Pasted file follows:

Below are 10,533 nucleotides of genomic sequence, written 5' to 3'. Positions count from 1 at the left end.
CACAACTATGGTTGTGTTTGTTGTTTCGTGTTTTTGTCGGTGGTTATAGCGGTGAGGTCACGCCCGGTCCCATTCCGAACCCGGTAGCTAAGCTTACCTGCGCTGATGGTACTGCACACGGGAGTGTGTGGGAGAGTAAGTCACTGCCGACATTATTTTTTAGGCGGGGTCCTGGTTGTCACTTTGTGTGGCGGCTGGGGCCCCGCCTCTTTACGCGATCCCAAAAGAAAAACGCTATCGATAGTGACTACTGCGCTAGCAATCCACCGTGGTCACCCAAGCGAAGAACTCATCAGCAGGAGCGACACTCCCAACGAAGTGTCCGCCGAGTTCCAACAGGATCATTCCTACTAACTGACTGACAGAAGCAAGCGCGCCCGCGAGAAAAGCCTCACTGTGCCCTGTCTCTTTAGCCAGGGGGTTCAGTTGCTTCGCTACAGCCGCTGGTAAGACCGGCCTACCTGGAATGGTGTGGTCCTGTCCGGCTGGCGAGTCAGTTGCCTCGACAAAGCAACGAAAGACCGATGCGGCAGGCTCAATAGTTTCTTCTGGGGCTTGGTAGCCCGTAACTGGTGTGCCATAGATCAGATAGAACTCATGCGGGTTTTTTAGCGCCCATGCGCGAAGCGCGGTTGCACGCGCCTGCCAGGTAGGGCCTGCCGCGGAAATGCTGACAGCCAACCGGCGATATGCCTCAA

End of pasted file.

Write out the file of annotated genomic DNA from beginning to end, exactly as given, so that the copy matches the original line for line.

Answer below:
Below are 10,533 nucleotides of genomic sequence, written 5' to 3'. Positions count from 1 at the left end.
CACAACTATGGTTGTGTTTGTTGTTTCGTGTTTTTGTCGGTGGTTATAGCGGTGAGGTCACGCCCGGTCCCATTCCGAACCCGGTAGCTAAGCTTACCTGCGCTGATGGTACTGCACACGGGAGTGTGTGGGAGAGTAAGTCACTGCCGACATTATTTTTTAGGCGGGGTCCTGGTTGTCACTTTGTGTGGCGGCTGGGGCCCCGCCTCTTTACGCGATCCCAAAAGAAAAACGCTATCGATAGTGACTACTGCGCTAGCAATCCACCGTGGTCACCCAAGCGAAGAACTCATCAGCAGGAGCGACACTCCCAACGAAGTGTCCGCCGAGTTCCAACAGGATCATTCCTACTAACTGACTGACAGAAGCAAGCGCGCCCGCGAGAAAAGCCTCACTGTGCCCTGTCTCTTTAGCCAGGGGGTTCAGTTGCTTCGCTACAGCCGCTGGTAAGACCGGCCTACCTGGAATGGTGTGGTCCTGTCCGGCTGGCGAGTCAGTTGCCTCGACAAAGCAACGAAAGACCGATGCGGCAGGCTCAATAGTTTCTTCTGGGGCTTGGTAGCCCGTAACTGGTGTGCCATAGATCAGATAGAACTCATGCGGGTTTTTTAGCGCCCATGCGCGAAGCGCGGTTGCACGCGCCTGCCAGGTAGGGCCTGCCGCGGAAATGCTGACAGCCAACCGGCGATATGCCTCAA